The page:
Did last week's tasty tip for Half & Half substitutions leave you confused about butterfat and the types of cream you can find in the store? If so, hopefully today's tip will help sort things out a bit.
First, what is butterfat? Butterfat is the natural fat contained in milk and dairy products, and most milk and cream products are sold by the amount of butterfat they contain. (The U.S. has federal standards for the butterfat content of dairy products.) Butterfat content affects "mouthfeel" of products - i.e. how rich and creamy they feel on your tongue. For example, whole milk has a "silkier" mouthfeel than skim or reduced fat milk. Whipping creams can feel almost heavy on the tongue due to their high fat content.
So, now that you know a little bit about butterfat and how it impacts the taste of your dairy goods, what about the cream? Cream is made by skimming the butterfat off of milk and it is categorized by it's fat content. Here's a break down of some of the most common types of cream:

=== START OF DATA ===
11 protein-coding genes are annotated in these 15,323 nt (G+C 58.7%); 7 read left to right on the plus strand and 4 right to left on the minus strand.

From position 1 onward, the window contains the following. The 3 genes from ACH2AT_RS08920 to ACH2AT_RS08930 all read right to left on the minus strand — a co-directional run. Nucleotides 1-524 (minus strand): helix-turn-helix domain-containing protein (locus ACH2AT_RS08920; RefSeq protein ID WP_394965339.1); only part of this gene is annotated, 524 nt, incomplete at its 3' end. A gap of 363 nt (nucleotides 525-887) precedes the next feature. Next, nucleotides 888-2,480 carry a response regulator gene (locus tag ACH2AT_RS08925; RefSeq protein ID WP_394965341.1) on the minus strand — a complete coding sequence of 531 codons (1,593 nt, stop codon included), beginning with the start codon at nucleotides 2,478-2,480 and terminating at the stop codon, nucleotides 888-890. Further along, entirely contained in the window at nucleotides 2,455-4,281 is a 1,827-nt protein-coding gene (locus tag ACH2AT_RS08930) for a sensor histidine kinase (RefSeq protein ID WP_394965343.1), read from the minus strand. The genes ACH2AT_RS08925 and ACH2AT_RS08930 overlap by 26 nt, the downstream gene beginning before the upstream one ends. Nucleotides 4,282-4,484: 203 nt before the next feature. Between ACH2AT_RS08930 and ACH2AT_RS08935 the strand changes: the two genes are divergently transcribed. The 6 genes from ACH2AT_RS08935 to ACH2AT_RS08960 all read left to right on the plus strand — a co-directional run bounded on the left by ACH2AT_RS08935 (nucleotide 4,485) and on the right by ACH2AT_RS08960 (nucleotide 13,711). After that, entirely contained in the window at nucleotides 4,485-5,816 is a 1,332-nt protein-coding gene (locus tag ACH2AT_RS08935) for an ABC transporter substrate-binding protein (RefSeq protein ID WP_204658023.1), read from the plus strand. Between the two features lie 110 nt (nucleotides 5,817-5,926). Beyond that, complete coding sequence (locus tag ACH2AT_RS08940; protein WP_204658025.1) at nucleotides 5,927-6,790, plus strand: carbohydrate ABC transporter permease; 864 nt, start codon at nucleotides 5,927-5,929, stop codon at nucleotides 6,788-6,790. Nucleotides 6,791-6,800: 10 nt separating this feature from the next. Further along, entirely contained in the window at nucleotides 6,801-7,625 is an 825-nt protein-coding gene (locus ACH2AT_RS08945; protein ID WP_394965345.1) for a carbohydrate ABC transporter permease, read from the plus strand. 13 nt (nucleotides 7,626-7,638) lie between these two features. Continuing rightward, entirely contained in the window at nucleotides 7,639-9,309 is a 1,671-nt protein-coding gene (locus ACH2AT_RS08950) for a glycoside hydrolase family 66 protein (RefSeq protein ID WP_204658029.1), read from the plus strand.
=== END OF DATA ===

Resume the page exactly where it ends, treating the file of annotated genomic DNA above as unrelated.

- Half and Half: half milk and half cream, fat content 10.5% - 15%. It adds richness milk doesn't, but can not replace cream in recipes. It will not whip like cream.
- Light Cream: also known as "coffee cream", fat content between 16% - 29%. It will not whip.
- Whipping Cream: made specifically for whipping, fat content 30% - 36%. It will whip.
- Heavy Whipping Cream: also known as "heavy cream," made specifically for whipping, fat content 36% - 40%. It will whip.
"Whipped topping" or "dessert topping" usually does not contain any cream, but is instead a mixture of hydrogenated oils. It has its uses, but you can't use it as a cream substitute.